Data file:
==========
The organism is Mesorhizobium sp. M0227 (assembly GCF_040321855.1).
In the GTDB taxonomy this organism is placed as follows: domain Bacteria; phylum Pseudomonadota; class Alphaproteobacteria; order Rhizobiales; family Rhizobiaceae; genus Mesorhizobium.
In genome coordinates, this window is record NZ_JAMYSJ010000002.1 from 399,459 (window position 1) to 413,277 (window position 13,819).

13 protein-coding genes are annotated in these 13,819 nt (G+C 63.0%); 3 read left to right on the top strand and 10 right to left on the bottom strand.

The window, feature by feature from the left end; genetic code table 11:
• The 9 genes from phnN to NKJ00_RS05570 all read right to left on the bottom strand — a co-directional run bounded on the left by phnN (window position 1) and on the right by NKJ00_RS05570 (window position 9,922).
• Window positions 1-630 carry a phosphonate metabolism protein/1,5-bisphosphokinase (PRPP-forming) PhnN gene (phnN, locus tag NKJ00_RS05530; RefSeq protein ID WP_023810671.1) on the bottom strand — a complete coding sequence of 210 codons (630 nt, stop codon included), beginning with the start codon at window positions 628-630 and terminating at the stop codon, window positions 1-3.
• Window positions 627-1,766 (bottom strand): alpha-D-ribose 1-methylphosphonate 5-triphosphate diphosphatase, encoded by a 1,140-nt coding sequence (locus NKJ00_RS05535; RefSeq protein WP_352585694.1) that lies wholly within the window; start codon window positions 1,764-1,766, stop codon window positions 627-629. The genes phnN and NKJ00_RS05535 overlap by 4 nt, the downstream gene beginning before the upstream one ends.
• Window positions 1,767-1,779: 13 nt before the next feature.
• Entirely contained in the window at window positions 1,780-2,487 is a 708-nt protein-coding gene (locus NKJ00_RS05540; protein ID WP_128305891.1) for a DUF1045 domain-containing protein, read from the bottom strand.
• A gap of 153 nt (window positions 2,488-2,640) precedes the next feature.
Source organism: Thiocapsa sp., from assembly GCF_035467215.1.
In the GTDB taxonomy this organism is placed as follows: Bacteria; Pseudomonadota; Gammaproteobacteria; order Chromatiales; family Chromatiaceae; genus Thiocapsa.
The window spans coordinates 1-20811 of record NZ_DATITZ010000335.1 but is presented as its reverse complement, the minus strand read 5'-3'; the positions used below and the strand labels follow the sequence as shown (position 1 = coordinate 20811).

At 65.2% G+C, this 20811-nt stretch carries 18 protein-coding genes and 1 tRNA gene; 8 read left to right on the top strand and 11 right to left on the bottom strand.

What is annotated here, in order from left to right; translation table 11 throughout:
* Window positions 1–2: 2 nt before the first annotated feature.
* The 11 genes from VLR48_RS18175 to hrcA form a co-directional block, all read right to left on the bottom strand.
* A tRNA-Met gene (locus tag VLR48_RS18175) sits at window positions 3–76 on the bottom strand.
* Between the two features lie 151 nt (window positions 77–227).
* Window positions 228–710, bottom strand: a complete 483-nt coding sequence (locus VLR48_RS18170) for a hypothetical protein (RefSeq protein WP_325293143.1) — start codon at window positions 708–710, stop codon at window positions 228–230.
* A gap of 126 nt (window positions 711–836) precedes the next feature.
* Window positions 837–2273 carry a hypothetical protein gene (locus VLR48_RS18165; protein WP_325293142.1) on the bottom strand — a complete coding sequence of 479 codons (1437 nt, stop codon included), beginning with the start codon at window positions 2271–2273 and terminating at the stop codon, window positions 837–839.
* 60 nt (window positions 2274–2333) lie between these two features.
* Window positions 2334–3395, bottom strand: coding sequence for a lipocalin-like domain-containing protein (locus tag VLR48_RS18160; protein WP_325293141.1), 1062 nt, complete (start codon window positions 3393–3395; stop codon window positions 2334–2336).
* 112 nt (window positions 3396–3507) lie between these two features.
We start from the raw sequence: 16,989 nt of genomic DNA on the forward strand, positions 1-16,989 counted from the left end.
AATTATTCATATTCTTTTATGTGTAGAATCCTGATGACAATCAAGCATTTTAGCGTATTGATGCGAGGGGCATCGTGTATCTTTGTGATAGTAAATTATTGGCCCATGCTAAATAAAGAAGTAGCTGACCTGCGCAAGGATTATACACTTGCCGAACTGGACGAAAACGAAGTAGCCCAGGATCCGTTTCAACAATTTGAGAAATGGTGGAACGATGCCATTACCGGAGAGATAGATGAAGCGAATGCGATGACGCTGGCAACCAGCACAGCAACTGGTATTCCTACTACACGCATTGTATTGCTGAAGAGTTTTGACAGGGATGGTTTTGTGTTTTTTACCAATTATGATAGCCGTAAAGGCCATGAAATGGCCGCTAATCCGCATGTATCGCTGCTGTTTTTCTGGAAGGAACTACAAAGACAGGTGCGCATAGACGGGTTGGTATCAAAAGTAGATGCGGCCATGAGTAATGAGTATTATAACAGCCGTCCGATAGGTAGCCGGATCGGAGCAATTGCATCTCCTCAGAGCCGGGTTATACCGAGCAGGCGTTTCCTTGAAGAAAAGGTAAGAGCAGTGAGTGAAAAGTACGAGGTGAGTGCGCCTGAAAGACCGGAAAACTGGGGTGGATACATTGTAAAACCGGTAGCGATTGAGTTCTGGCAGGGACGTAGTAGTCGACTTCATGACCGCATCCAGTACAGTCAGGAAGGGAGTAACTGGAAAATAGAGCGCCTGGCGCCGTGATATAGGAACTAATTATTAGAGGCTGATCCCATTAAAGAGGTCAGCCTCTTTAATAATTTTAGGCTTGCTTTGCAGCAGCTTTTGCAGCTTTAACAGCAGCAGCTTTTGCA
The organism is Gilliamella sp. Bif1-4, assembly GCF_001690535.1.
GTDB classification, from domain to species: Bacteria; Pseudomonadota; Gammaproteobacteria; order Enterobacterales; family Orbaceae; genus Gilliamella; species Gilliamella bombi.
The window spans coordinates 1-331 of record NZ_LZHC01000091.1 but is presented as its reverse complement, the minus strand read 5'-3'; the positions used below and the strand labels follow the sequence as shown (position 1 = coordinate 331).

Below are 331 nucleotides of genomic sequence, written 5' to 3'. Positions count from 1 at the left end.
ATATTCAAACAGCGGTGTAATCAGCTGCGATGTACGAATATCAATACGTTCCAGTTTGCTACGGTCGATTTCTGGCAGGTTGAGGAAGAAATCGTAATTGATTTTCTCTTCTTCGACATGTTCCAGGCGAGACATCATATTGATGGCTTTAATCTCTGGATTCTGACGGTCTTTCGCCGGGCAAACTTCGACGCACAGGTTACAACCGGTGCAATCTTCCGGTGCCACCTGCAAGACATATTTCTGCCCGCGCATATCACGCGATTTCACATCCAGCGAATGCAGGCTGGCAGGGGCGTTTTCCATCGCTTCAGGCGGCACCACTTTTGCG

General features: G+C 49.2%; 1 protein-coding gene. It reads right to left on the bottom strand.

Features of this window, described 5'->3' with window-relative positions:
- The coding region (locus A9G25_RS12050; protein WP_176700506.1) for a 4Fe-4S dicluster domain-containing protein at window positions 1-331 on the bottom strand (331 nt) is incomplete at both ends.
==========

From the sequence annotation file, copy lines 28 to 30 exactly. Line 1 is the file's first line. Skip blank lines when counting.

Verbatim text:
AATTATTCATATTCTTTTATGTGTAGAATCCTGATGACAATCAAGCATTTTAGCGTATTGATGCGAGGGGCATCGTGTATCTTTGTGATAGTAAATTATTGGCCCATGCTAAATAAAGAAGTAGCTGACCTGCGCAAGGATTATACACTTGCCGAACTGGACGAAAACGAAGTAGCCCAGGATCCGTTTCAACAATTTGAGAAATGGTGGAACGATGCCATTACCGGAGAGATAGATGAAGCGAATGCGATGACGCTGGCAACCAGCACAGCAACTGGTATTCCTACTACACGCATTGTATTGCTGAAGAGTTTTGACAGGGATGGTTTTGTGTTTTTTACCAATTATGATAGCCGTAAAGGCCATGAAATGGCCGCTAATCCGCATGTATCGCTGCTGTTTTTCTGGAAGGAACTACAAAGACAGGTGCGCATAGACGGGTTGGTATCAAAAGTAGATGCGGCCATGAGTAATGAGTATTATAACAGCCGTCCGATAGGTAGCCGGATCGGAGCAATTGCATCTCCTCAGAGCCGGGTTATACCGAGCAGGCGTTTCCTTGAAGAAAAGGTAAGAGCAGTGAGTGAAAAGTACGAGGTGAGTGCGCCTGAAAGACCGGAAAACTGGGGTGGATACATTGTAAAACCGGTAGCGATTGAGTTCTGGCAGGGACGTAGTAGTCGACTTCATGACCGCATCCAGTACAGTCAGGAAGGGAGTAACTGGAAAATAGAGCGCCTGGCGCCGTGATATAGGAACTAATTATTAGAGGCTGATCCCATTAAAGAGGTCAGCCTCTTTAATAATTTTAGGCTTGCTTTGCAGCAGCTTTTGCAGCTTTAACAGCAGCAGCTTTTGCA
The organism is Gilliamella sp. Bif1-4, assembly GCF_001690535.1.
GTDB classification, from domain to species: Bacteria; Pseudomonadota; Gammaproteobacteria; order Enterobacterales; family Orbaceae; genus Gilliamella; species Gilliamella bombi.